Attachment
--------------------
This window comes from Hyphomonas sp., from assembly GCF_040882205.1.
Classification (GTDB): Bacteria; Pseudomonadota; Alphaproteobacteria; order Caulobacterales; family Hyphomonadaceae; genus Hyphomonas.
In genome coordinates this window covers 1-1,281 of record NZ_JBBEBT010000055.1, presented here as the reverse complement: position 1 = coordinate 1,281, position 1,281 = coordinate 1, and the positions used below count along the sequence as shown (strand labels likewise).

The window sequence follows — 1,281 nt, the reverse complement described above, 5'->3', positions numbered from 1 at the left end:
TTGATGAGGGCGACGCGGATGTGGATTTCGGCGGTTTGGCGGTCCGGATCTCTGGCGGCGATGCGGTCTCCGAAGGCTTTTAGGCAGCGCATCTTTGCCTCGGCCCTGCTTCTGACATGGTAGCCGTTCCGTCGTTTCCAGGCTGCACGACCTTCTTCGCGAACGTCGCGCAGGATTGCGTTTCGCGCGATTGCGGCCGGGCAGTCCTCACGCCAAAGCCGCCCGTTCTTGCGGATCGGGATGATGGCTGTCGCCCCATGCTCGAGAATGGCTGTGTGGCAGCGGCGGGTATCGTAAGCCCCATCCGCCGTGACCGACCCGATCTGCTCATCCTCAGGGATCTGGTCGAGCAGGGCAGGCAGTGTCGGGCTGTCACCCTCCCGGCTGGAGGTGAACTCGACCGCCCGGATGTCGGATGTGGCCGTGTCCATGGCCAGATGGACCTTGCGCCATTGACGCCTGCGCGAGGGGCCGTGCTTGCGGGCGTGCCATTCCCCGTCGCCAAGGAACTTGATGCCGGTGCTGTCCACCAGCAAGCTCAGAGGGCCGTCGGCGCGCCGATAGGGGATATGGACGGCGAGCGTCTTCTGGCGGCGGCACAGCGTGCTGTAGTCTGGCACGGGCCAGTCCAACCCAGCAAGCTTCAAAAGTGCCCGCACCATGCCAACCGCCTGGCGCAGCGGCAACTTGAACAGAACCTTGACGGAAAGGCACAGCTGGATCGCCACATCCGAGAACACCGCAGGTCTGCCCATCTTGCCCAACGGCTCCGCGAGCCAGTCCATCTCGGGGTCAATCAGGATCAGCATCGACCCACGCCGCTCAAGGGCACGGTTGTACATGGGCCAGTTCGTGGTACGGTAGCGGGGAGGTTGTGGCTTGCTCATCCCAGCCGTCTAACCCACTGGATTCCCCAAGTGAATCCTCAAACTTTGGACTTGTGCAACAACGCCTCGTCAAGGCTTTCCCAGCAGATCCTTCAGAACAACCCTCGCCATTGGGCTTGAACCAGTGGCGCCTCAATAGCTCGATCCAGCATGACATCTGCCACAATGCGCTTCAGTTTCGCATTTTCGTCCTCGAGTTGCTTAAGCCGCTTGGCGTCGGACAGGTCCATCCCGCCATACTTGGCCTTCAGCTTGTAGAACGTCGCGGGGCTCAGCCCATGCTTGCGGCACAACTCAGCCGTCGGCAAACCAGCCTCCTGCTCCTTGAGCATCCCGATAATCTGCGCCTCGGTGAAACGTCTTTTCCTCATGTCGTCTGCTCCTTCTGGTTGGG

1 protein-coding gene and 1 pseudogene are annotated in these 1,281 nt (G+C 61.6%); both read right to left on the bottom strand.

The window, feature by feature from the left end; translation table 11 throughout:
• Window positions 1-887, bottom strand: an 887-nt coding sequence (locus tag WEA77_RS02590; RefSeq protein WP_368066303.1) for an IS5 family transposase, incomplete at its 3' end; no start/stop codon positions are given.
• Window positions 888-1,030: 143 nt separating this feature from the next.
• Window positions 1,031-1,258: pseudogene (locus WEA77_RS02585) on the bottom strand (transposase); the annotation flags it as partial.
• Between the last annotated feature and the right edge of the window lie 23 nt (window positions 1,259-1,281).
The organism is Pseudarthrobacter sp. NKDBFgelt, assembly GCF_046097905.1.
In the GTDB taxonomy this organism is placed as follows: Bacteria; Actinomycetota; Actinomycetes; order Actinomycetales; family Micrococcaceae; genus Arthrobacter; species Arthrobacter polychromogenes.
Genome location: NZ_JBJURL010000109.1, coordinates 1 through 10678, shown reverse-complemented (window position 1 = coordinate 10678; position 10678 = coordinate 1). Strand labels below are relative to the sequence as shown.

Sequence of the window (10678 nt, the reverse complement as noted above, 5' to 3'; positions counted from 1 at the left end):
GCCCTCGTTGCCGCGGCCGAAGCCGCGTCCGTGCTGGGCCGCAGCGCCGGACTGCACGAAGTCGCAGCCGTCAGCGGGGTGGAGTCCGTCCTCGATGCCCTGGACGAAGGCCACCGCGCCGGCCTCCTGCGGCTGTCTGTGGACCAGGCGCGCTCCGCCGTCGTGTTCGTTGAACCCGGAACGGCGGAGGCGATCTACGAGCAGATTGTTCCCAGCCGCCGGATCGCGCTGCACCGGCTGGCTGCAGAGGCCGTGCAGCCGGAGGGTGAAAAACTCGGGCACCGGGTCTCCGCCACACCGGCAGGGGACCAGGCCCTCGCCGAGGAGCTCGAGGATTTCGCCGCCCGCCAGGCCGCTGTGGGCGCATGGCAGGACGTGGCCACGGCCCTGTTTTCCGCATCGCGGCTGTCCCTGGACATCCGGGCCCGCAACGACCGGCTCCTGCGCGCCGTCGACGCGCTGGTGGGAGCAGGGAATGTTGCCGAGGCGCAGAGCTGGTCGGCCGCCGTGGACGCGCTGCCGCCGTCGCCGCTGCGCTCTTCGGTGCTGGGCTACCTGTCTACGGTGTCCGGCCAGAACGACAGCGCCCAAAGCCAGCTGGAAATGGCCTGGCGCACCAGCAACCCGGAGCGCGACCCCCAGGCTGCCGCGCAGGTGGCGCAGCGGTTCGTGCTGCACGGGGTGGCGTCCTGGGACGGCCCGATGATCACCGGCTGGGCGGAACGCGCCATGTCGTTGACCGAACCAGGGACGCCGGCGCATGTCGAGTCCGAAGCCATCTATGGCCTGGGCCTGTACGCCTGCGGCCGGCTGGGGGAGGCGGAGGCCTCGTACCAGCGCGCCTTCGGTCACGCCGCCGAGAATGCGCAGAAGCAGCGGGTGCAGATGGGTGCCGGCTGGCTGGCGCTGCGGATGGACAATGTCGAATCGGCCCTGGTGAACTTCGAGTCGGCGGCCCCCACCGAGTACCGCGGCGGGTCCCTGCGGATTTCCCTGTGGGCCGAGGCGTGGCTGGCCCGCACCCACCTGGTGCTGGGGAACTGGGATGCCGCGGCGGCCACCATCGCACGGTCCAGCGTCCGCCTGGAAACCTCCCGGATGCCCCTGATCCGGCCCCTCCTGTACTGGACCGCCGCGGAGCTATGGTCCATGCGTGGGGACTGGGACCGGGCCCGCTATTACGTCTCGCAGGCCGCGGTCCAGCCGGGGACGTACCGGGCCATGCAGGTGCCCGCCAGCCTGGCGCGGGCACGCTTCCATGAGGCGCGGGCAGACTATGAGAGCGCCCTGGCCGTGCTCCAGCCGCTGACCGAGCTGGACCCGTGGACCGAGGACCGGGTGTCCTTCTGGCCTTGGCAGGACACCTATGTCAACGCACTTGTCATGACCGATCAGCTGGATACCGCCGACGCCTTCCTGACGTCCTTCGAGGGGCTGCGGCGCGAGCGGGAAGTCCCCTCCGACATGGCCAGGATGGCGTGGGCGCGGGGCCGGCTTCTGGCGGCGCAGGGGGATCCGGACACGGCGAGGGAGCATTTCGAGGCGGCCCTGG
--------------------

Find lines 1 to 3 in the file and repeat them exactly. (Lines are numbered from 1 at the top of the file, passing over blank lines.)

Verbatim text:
This window comes from Hyphomonas sp., from assembly GCF_040882205.1.
Classification (GTDB): Bacteria; Pseudomonadota; Alphaproteobacteria; order Caulobacterales; family Hyphomonadaceae; genus Hyphomonas.
In genome coordinates this window covers 1-1,281 of record NZ_JBBEBT010000055.1, presented here as the reverse complement: position 1 = coordinate 1,281, position 1,281 = coordinate 1, and the positions used below count along the sequence as shown (strand labels likewise).